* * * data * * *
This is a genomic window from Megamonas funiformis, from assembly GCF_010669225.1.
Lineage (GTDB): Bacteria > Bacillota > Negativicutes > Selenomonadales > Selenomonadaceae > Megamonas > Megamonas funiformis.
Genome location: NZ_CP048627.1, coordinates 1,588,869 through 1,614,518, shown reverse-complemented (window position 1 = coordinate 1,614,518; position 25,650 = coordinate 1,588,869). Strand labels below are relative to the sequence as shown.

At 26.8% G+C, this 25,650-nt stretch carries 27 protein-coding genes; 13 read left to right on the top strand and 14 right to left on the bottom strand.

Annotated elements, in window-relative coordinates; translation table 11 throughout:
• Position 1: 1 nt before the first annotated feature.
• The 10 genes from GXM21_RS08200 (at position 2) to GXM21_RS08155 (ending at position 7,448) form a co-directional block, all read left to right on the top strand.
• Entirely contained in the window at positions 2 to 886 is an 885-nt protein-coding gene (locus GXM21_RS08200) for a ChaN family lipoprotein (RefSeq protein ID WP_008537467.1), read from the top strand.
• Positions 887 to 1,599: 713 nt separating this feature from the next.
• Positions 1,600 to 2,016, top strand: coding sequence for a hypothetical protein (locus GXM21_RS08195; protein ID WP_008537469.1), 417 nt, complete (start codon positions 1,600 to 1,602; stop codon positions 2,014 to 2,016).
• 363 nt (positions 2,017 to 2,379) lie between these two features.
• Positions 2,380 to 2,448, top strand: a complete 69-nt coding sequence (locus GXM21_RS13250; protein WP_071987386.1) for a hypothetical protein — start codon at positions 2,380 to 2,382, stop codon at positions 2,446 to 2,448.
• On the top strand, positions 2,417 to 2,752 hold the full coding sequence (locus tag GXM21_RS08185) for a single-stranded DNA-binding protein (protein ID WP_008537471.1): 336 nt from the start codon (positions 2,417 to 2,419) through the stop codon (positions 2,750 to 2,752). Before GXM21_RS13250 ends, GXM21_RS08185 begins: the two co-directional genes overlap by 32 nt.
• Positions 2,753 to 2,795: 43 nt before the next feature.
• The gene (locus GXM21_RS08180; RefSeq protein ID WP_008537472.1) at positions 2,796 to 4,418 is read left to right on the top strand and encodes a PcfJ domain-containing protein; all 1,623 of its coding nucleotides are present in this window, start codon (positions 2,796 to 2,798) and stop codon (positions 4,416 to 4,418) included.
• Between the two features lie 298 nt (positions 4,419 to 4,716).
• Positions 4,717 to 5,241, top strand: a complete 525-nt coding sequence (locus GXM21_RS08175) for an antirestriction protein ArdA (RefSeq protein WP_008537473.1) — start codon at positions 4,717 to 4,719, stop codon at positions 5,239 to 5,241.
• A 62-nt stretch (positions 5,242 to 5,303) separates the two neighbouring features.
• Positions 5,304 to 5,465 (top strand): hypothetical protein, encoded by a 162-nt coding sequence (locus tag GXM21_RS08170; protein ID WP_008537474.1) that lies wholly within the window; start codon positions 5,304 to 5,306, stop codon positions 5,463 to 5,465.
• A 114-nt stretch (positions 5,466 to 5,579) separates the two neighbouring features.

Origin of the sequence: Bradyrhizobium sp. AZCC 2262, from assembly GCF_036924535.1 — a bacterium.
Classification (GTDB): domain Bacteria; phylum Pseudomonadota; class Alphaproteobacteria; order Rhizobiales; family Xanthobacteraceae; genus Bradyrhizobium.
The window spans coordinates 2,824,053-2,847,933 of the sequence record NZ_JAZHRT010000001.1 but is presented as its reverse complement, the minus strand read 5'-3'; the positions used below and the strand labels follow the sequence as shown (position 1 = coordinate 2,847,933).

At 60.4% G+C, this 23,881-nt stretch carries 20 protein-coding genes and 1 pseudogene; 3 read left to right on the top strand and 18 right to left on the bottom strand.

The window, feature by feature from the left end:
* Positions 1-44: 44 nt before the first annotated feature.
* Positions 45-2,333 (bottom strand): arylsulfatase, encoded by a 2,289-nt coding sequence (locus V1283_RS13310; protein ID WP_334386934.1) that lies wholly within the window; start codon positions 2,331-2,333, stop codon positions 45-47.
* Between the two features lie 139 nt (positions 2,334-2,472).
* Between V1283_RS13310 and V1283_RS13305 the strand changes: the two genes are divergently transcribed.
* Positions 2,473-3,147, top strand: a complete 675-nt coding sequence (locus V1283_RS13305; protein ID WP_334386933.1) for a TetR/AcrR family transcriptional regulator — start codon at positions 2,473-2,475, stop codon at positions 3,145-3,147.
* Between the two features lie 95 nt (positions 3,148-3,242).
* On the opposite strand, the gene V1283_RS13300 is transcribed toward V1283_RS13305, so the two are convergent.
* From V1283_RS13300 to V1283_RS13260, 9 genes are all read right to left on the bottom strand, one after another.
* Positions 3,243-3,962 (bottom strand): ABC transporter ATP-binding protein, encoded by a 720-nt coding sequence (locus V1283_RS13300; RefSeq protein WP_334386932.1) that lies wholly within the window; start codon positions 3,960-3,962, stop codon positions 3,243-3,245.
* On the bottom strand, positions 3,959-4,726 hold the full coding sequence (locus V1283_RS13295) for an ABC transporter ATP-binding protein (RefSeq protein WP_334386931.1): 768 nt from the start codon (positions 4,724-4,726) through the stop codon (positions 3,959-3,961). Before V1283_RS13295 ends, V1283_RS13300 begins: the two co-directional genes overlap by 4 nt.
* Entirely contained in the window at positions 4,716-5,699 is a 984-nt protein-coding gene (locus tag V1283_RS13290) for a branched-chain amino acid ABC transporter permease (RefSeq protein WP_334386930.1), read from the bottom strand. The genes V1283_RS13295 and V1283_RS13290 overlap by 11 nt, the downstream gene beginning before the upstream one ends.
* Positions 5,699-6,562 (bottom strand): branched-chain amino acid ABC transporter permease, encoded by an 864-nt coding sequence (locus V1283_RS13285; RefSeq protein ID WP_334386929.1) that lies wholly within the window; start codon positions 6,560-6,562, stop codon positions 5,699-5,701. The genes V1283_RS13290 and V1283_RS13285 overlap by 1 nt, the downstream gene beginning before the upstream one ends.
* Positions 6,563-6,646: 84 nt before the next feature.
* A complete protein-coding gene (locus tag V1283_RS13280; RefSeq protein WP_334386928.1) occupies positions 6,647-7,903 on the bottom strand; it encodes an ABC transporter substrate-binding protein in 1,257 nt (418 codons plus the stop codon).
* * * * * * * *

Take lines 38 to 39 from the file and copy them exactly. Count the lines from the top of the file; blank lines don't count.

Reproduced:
* Positions 6,563-6,646: 84 nt before the next feature.
* A complete protein-coding gene (locus tag V1283_RS13280; RefSeq protein WP_334386928.1) occupies positions 6,647-7,903 on the bottom strand; it encodes an ABC transporter substrate-binding protein in 1,257 nt (418 codons plus the stop codon).